Easy Ways To Encourage STEM Activities & Opportunities At Home With Young Girls

By Cole Williams

If you are a parent that wants to offer your child difficult to read subjects like science, math, chemistry, physics and the like, but have no formal background in the sciences and missed the sign-up for a summer STEM program and are left wondering what sort of law abiding, good citizen, world saving adult your child will become or not become due to your decisions right now, fear not.

Teaching children the hard sciences can be obtainable and has not much to do with the hard subjects themselves and more to do with, believe it or not, artful approaches and mindsets, if you will. What child does not walk toward, like a lightening bug flickering in the night, words such as imagination, curiosity and play? How would they see themselves in relation to sciences if this was the way they were guided to see the topic(s)? Instead of a run for the hills look of terror they might dive in.

Traditionally our approach to teaching the sciences has been dry and objective fact pushing. Reinforced gender roles and assumptions of who’s good at what had solidified themselves like a cyclical disease in our classrooms for generations. We are still pushing past the era of men do science and women are homemakers and vestiges of that lifestyle are left like remnants in our culture that no one needs anymore*. I encourage you to seek them out, dig them up and let them go.

And although STEM programs are wonderful and are on the rise in our culture, there is plenty a parent can do to reinforce the idea of curious science exploration at home in the interim down times. Here is what I suggest, in no particular order, to bolster happy thoughts toward math and science for your children.

1. Use language and terms that are open and inviting, for example: curiosity of a child, explore with your imagination, name the creature yourself, don’t worry about right or wrong, and use your senses.
2. Create radio silence and initiate a trend of asking questions about the natural world yourself, I wonder what a rainbow actually is, I wonder how chickens are different colors, how does the TV work or where does the Internet live? Write these down in a notebook and make it fun to explore the strange and beautiful world we live in, draw, collect pictures, collage.
3. Encourage doodling.
4. Encourage independence.
5. Encourage boredom.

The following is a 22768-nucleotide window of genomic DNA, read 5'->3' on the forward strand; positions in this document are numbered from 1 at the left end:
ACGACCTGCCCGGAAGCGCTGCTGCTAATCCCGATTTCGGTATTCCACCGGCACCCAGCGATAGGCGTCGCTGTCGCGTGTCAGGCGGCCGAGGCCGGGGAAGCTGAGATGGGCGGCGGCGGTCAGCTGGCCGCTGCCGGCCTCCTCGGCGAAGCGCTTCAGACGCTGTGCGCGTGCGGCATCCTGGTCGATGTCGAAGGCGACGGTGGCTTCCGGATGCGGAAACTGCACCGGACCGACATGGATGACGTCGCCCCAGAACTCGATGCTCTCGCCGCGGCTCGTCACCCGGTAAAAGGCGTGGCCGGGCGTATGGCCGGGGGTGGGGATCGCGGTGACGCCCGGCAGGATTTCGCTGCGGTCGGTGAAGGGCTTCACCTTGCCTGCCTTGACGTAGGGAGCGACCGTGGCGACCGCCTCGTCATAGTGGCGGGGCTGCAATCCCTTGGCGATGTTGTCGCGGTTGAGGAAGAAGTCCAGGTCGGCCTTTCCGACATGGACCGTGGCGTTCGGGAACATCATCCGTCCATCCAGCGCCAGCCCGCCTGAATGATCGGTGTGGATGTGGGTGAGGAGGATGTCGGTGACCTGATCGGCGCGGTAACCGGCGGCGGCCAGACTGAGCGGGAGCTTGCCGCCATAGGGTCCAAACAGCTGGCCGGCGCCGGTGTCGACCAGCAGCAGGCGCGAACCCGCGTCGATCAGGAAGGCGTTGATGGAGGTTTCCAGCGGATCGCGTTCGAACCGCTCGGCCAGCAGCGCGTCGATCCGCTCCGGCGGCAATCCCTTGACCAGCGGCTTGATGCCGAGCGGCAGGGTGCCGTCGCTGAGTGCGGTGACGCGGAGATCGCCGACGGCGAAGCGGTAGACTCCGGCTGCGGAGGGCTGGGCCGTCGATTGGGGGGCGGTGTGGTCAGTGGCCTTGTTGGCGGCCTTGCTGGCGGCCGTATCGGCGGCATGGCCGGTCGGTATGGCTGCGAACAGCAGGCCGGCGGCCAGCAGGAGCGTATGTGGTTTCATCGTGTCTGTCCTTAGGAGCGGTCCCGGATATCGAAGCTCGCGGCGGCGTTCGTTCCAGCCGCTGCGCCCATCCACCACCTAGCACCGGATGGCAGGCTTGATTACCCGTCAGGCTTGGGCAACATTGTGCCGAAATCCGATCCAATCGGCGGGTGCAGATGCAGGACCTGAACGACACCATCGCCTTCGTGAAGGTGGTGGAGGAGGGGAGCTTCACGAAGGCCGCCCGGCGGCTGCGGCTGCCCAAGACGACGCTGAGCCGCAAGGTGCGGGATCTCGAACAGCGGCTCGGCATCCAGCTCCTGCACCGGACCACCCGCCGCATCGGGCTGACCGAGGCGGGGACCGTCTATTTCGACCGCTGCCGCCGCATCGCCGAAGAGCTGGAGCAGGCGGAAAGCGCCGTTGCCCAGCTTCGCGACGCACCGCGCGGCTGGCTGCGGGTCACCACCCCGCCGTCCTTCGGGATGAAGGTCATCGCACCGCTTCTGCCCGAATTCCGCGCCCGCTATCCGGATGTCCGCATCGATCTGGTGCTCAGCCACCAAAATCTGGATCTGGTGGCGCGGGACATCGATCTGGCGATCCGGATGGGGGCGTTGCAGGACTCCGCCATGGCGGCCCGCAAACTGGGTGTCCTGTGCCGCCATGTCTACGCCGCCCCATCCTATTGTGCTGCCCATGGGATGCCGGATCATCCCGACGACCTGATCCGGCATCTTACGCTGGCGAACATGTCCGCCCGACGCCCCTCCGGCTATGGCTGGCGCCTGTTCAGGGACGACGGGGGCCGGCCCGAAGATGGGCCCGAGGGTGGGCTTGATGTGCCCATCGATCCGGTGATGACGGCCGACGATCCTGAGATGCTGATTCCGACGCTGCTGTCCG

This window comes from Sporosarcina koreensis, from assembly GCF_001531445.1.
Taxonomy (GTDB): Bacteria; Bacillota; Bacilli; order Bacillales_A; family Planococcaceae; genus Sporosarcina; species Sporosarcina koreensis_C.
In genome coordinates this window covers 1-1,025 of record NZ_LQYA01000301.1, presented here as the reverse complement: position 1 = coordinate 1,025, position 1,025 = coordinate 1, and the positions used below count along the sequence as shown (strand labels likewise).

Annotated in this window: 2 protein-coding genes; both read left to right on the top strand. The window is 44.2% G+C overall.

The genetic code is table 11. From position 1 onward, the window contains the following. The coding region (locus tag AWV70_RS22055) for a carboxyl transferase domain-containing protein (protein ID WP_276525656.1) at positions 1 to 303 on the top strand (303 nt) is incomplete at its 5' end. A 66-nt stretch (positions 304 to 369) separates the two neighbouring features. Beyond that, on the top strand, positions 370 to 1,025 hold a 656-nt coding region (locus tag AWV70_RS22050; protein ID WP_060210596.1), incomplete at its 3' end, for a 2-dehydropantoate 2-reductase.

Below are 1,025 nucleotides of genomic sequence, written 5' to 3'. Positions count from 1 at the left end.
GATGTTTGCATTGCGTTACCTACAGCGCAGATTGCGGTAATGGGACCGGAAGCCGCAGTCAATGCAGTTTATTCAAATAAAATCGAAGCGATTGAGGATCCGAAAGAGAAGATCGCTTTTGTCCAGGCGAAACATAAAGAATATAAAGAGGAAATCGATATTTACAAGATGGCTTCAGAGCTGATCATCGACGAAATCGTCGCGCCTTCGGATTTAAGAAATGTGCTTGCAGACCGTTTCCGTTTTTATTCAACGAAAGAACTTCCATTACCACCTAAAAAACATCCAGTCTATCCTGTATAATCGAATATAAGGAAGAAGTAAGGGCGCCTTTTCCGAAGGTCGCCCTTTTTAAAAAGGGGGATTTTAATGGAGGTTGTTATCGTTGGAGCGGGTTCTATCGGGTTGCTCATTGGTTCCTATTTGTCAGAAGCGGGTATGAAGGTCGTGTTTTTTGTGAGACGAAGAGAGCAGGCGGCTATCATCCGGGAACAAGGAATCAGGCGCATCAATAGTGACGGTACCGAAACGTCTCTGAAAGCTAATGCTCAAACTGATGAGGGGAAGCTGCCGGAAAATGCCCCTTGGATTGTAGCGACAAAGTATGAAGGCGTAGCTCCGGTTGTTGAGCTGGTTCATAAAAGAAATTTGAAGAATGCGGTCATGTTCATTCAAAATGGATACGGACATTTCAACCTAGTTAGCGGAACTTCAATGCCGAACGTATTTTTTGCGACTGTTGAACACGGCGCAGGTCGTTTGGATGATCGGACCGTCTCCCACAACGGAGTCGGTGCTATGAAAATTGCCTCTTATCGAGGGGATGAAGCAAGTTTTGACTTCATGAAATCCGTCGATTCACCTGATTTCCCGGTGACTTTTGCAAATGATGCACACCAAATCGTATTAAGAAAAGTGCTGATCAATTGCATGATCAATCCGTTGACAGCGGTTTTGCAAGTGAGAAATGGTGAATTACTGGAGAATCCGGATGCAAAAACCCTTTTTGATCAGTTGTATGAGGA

6. Supply the young’uns with prompts for education but not necessarily the answers. For example, buy a globe, a microscope, periodic table flashcards and erector sets. Let them play with them without needing a quiz or formal lesson.
7. Seek out gifts that are exploratory and require extra steps of invention and exploration, like a rock tumbler for example. Use the rock tumbler to explain local geology or teach about fossils.
8. Supplement the above steps with a family field trip to a rock formation, a butterfly identification walk in a state park, a water sampling excursion on a local lake. These things take more time but are often free and fun if the little ones see you into it too.
9. Mix science with art. Science coloring books that teach as well create are wonderful. Cue Pinterest. The idea is to allow access without drab rote drills.
10. Supply the home with a healthy mix of book titles that are not unilateral to one genre of reading.

Okay, #10 is where I come in. Many of the items on the list may be already employed in your home, and that is awesome, but do spend some time on #10 by taking a trip through the household DVD’s, Netflix queue and family library. Make a list of genre categories and check in with yourself. Do you want to be reading these books over and over? Are you tired of them? Is there diversity? Is there challenge? Are there books there that help explain the answers to the questions generated in #2 above?

I find that media is often gifted and the trends that our culture move through begin to take over like an unexplained force of nature. Do not feel bad if you want a makeover here and I am promoting on the cheap. (There are fantastic chemistry virtual reality programs that will spin electrons in the air for you, but we are not there yet.) Right now, we want to instill the love of imagination and curiosity, like Einstein, so supply a healthy mix of what I call the fundamentals, what is light, what is color, what is a black hole etc. Add in local flavor, our local birds, our local geology, our local watershed etc. Add in something fun, consult the popular science series for these or art coloring books.

Then add in some experiment books and make a box of supplies for your children to access. These are really great and sometimes messy or even need parent supervision, but they will love using their hands, building, experimenting and creating. Use the library, go the distance and find authors who are representing new topics and new characters, research what is out there via GoodReads or other book sites and use your power as a consumer to direct the future. It’s a real thing.

Maintaining this curiosity and imagination is what makes a good scientist. Memorizing facts can come later but we can’t revolutionize a theory or paradigm without creative thinking.

 

 

 

 

Cole W. Williams is an arrow-slinging idealist, advocate for critical thinking and curiosity, an all or nothing type of girl, a gold miner for truth. Passionately supporting emerging artists, randomly writing her own words, she stands for water, and for the river, she plants seeds of inspiration wherever she goes as the muse of being exactly who you are.

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